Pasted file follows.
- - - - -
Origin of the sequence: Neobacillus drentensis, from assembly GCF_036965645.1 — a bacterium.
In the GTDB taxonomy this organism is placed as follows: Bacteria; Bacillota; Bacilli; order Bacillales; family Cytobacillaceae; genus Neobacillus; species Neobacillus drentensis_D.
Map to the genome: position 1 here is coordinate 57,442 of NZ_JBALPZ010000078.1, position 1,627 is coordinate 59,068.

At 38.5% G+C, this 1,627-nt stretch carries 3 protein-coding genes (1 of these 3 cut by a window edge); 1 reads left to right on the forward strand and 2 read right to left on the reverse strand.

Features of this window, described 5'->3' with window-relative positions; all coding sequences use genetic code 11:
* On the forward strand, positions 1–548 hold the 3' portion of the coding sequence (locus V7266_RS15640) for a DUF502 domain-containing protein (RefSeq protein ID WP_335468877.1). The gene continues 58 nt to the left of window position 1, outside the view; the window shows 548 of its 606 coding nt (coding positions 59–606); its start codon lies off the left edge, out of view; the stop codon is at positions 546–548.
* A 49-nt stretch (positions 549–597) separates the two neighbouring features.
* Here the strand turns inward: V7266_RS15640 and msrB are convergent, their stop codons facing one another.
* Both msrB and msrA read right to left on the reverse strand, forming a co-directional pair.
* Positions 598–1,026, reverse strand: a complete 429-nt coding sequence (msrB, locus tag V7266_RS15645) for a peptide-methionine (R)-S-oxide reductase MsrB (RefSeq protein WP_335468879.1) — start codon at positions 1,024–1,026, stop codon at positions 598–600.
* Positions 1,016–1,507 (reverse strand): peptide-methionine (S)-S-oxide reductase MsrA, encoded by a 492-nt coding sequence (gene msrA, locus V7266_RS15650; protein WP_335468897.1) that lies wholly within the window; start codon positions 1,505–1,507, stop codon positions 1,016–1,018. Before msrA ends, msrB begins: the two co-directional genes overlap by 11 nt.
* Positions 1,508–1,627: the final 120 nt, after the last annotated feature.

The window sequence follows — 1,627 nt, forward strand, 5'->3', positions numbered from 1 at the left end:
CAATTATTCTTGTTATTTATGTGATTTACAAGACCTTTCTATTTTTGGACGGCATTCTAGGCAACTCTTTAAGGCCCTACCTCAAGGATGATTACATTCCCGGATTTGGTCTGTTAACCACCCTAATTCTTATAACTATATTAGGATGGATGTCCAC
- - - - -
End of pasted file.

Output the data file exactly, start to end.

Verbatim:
Origin of the sequence: Neobacillus drentensis, from assembly GCF_036965645.1 — a bacterium.
In the GTDB taxonomy this organism is placed as follows: Bacteria; Bacillota; Bacilli; order Bacillales; family Cytobacillaceae; genus Neobacillus; species Neobacillus drentensis_D.
Map to the genome: position 1 here is coordinate 57,442 of NZ_JBALPZ010000078.1, position 1,627 is coordinate 59,068.

At 38.5% G+C, this 1,627-nt stretch carries 3 protein-coding genes (1 of these 3 cut by a window edge); 1 reads left to right on the forward strand and 2 read right to left on the reverse strand.

Features of this window, described 5'->3' with window-relative positions; all coding sequences use genetic code 11:
* On the forward strand, positions 1–548 hold the 3' portion of the coding sequence (locus V7266_RS15640) for a DUF502 domain-containing protein (RefSeq protein ID WP_335468877.1). The gene continues 58 nt to the left of window position 1, outside the view; the window shows 548 of its 606 coding nt (coding positions 59–606); its start codon lies off the left edge, out of view; the stop codon is at positions 546–548.
* A 49-nt stretch (positions 549–597) separates the two neighbouring features.
* Here the strand turns inward: V7266_RS15640 and msrB are convergent, their stop codons facing one another.
* Both msrB and msrA read right to left on the reverse strand, forming a co-directional pair.
* Positions 598–1,026, reverse strand: a complete 429-nt coding sequence (msrB, locus tag V7266_RS15645) for a peptide-methionine (R)-S-oxide reductase MsrB (RefSeq protein WP_335468879.1) — start codon at positions 1,024–1,026, stop codon at positions 598–600.
* Positions 1,016–1,507 (reverse strand): peptide-methionine (S)-S-oxide reductase MsrA, encoded by a 492-nt coding sequence (gene msrA, locus V7266_RS15650; protein WP_335468897.1) that lies wholly within the window; start codon positions 1,505–1,507, stop codon positions 1,016–1,018. Before msrA ends, msrB begins: the two co-directional genes overlap by 11 nt.
* Positions 1,508–1,627: the final 120 nt, after the last annotated feature.

The window sequence follows — 1,627 nt, forward strand, 5'->3', positions numbered from 1 at the left end:
CAATTATTCTTGTTATTTATGTGATTTACAAGACCTTTCTATTTTTGGACGGCATTCTAGGCAACTCTTTAAGGCCCTACCTCAAGGATGATTACATTCCCGGATTTGGTCTGTTAACCACCCTAATTCTTATAACTATATTAGGATGGATGTCCAC